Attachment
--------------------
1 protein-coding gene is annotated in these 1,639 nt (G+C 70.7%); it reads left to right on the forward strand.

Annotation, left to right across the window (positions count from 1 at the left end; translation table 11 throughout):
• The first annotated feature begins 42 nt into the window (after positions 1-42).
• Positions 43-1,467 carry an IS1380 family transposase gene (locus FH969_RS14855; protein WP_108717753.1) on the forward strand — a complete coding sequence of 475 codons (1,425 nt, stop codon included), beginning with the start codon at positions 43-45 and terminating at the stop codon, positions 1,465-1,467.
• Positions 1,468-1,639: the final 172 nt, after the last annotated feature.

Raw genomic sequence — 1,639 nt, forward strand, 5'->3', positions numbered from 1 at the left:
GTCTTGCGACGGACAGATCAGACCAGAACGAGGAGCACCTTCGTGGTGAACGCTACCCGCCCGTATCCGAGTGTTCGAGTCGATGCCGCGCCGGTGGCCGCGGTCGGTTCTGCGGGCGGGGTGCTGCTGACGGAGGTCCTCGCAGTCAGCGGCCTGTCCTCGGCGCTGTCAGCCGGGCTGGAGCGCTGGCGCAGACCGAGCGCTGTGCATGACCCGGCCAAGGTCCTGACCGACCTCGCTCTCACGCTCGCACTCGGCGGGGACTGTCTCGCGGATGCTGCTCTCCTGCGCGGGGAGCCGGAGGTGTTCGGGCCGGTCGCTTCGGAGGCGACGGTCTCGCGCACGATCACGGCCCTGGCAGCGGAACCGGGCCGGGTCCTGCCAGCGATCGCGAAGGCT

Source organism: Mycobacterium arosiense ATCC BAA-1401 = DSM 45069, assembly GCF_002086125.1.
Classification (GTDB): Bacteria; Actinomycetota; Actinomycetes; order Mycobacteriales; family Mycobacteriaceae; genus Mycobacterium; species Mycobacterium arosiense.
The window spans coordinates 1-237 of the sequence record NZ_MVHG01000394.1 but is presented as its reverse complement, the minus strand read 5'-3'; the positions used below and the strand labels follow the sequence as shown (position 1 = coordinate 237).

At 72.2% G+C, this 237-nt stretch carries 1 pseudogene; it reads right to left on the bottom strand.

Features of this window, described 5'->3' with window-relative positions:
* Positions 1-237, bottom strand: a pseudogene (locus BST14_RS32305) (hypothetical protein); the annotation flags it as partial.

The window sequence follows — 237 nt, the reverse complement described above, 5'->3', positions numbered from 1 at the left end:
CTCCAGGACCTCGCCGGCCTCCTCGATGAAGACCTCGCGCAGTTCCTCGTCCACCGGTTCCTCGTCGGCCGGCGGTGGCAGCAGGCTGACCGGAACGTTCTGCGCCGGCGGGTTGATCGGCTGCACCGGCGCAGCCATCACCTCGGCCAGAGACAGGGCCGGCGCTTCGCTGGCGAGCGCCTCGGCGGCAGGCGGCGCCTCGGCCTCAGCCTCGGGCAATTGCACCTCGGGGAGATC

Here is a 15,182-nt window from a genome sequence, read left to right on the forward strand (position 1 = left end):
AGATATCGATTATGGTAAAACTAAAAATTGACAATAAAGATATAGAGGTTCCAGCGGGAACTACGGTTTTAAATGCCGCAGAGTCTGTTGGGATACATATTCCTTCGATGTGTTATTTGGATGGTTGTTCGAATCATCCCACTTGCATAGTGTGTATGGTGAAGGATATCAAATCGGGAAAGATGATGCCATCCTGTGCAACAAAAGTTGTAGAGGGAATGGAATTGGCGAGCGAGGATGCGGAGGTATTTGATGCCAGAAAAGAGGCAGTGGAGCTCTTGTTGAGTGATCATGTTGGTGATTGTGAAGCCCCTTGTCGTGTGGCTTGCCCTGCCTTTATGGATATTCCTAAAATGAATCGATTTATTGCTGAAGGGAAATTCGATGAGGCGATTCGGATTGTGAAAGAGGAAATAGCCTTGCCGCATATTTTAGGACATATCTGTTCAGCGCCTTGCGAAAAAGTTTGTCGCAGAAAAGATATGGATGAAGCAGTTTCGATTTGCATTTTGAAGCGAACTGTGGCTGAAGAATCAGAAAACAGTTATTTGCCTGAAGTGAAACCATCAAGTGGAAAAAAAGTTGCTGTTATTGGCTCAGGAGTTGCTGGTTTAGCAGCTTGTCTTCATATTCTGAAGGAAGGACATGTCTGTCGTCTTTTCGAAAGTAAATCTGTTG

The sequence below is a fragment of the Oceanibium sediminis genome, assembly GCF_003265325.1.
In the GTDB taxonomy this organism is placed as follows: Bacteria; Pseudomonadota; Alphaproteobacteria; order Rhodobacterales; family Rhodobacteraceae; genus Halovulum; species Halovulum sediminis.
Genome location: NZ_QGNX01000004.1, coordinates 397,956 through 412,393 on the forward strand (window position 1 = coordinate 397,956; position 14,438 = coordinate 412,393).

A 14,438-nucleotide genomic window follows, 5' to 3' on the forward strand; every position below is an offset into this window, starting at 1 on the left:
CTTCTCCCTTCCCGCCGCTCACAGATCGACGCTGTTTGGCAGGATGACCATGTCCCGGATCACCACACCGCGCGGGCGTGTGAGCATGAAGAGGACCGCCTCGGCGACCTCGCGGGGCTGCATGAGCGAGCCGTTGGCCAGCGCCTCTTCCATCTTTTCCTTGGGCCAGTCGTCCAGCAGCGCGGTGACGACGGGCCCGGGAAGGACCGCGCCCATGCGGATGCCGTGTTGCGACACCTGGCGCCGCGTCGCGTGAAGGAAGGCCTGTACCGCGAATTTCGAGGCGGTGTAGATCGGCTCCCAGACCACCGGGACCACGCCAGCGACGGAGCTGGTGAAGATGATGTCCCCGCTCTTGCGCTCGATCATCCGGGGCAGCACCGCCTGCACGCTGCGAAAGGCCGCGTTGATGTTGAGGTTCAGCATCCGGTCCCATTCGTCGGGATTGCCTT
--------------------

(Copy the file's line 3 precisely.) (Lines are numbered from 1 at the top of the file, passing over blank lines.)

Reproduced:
• The first annotated feature begins 42 nt into the window (after positions 1-42).